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Re: Speech by Derek Fatchett on Humanitarian Situation in Iraq

I believe that problems/criticisms of the distribution system have only come
up in the past 9 months or so.  I've heard that the WHO recommended
stockpiling goods in a report of June '98 to solve the problems of irregular
deliveries, delays, etc.

Another thing to keep in mind is the utterly fraudulent treatment
governments give these reports.  They are very quick to cite passages about
warehouses overflowing with medical goods and delays (by the Iraqi
government) in ordering protein biscuits and fortified milk.  What they'll
never say is that if Iraq were hoarding its humanitarian goods for the
military, the program would be undermined and discontinued.  We are in phase
V of a very tightly monitored oil-for-food deal which has involved problems
and criticisms on both sides, but cancellation of this program has never
been under serious question.  What they'll never say is that military
attacks, poor staffing, lack of computers for inventory, shortage of
vehicles...are genuinely and significantly contributing to distribution
problems.  True, the UN seems to be doing a better job in the North.  But I
think it is rather insulting for Iraq to hear +ACI-hey listen: you could be
doing a better job by doing this and this and this...+ACI-, though certainly
concerns about the effectiveness of the implementation are valid.  The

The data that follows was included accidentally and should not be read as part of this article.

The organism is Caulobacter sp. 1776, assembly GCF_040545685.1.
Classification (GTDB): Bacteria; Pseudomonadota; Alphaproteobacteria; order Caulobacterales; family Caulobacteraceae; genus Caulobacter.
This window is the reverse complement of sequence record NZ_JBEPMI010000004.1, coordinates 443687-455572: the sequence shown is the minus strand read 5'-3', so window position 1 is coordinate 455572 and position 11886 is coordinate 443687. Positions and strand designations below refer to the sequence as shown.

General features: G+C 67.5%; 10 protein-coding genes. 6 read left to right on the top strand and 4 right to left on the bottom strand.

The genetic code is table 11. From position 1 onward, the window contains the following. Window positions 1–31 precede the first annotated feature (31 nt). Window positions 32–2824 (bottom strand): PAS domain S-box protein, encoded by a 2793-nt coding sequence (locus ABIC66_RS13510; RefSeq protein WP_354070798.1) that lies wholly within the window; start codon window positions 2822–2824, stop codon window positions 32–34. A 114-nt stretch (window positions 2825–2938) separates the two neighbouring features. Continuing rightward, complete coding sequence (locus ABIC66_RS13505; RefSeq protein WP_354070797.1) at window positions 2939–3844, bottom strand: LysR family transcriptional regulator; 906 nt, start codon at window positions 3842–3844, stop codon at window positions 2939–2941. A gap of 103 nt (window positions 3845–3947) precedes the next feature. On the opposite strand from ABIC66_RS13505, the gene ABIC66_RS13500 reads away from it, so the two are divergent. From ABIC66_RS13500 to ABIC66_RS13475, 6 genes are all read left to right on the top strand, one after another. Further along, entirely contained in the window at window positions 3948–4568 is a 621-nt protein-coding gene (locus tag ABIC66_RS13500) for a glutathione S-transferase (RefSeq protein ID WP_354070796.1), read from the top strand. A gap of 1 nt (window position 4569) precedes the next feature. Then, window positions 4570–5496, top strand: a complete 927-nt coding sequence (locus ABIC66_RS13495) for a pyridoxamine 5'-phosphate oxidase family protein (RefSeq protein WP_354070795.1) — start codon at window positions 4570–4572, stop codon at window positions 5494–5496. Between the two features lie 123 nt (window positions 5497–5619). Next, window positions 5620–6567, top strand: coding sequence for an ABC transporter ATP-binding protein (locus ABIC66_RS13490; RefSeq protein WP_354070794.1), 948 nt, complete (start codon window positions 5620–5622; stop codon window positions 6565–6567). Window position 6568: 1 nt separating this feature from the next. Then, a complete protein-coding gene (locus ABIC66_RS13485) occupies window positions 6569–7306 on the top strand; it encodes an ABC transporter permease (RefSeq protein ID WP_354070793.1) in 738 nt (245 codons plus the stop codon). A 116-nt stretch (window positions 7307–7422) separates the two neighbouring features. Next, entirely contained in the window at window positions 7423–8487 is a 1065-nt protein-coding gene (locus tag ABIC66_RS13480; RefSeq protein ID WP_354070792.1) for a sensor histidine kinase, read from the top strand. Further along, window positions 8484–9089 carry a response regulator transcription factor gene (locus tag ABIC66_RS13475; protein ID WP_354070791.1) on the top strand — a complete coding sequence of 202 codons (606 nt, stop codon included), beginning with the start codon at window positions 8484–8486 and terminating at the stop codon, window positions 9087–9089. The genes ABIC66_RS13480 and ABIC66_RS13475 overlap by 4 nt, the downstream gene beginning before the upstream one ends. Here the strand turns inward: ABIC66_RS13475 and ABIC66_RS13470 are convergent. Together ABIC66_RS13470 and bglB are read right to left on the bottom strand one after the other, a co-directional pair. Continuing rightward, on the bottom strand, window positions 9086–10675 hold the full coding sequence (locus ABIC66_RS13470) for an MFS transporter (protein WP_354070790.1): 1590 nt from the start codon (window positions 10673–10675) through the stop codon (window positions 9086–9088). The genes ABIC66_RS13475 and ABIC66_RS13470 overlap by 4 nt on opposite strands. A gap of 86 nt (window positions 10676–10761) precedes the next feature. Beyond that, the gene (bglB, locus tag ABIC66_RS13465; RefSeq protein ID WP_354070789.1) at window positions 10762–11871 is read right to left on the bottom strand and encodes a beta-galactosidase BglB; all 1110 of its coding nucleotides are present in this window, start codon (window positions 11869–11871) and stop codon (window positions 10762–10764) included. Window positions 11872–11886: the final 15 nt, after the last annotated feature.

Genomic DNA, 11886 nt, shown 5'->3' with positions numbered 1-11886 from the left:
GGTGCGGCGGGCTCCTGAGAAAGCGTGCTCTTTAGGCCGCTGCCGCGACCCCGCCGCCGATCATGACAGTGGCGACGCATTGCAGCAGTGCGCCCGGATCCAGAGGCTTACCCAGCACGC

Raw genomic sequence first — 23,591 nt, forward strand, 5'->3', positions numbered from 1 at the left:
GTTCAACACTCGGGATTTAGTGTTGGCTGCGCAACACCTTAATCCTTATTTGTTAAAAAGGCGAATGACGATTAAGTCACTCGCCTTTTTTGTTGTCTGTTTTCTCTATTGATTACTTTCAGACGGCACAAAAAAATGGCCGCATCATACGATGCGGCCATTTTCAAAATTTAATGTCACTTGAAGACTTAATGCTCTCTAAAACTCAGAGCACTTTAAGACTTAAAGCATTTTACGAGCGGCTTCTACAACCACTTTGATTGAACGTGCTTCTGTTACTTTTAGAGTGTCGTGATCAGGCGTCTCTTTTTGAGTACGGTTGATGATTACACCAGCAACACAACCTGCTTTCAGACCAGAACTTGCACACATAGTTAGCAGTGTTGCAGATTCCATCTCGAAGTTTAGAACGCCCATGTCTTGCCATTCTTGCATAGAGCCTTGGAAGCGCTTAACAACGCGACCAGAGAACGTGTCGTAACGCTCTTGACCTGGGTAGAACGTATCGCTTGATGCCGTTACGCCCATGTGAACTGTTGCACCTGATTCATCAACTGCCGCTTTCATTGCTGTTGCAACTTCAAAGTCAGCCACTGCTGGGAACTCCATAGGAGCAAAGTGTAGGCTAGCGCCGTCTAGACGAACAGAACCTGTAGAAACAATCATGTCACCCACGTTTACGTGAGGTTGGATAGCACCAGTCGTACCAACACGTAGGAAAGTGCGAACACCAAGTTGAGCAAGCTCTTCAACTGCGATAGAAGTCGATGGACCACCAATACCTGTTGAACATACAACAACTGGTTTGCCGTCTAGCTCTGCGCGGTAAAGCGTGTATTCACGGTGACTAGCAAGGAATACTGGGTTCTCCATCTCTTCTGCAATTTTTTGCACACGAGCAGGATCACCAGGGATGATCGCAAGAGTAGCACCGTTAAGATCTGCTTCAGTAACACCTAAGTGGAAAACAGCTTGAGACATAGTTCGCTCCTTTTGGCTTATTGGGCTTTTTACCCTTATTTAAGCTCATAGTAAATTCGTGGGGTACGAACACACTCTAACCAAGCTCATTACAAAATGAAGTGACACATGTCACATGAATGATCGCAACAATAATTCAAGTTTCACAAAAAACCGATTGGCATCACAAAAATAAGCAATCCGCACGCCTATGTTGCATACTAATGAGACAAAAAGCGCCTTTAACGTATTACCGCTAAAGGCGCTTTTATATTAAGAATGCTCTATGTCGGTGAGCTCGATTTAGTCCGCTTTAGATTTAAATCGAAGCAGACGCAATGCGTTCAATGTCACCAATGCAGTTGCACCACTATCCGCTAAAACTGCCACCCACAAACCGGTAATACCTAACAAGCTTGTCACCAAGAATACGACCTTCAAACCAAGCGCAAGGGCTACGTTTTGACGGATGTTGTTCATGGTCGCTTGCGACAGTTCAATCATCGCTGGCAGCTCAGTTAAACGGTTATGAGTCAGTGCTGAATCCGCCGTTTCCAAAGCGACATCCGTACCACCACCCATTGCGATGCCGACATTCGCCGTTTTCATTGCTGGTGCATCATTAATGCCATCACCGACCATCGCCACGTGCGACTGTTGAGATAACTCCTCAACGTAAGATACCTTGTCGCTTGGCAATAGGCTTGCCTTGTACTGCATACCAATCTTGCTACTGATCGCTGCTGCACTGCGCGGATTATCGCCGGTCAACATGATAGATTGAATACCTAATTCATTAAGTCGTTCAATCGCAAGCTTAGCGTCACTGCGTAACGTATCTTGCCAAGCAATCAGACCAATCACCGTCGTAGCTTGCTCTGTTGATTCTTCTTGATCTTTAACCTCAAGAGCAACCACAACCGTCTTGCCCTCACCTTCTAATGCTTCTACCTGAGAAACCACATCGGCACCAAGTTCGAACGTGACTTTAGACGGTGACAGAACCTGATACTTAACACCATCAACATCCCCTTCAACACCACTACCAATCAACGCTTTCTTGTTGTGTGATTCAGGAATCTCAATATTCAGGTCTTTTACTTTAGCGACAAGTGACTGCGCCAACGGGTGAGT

question then becomes: Is this worth it?  Is the battle for the
effectiveness of an inadequate emergency program undermining the ultimate
goal of once again allowing Iraqis some normalcy?  At what point does the
struggle for the most effective oil-for-food deal resign us to the
acceptance of an on-going humanitarian problems in Iraq.  We all know what
conclusions Dennis Halliday came to.

The UN is used to these emergencies.  Iraq is used to running its own
economy and social system under more normal conditions.  We should also
consider the brain-drain they've experienced and the lack of resources to
make up for it by training people for the future.  And I bet UN workers
don't have to go home hungry.  How does doing humanitarian work in your own
country - a country that has been seriously economically crippled - affect
your performance?  There are lots of considerations often ignored.

Ultimately, minor bumbling/poor decision-making by Iraqi authorities with
respect to oil-for-food, whether purposeful or not, does not absolve
sanctioners from creating, exacerbating and perpetuating Iraqi suffering.

We must also keep in mind the nature of oil-for-food.  Here's another
passage government officials will never quote.  It comes from the Secretary
General's 2 year report of oil-for-food and is available at

+AFs-begin excerpt+AF0-

115. This +AFs-oil-for-food+AF0- is a programme established by the Security Council,
under Chapter VII of the Charter, as a temporary measure to provide for the
humanitarian needs of the Iraqi people until fulfilment by Iraq of the
relevant Council resolutions. The programme pursuant to resolution 986
(1995) cannot - and was never meant to - meet all the humanitarian needs of
the Iraqi people, nor can it restore Iraq's economic and social
infrastructure to pre-1990 levels.

116. Regardless of the improvements that may be brought about in the scope
and implementation of the programme - both in terms of approval procedures
and funding levels - the magnitude of the humanitarian needs is such that
they cannot be met within the parameters set in resolution 986 (1995) and
succeeding resolutions, in particular 1153 (1998). The very substantial
degradation of infrastructure and the magnitude of the funds required for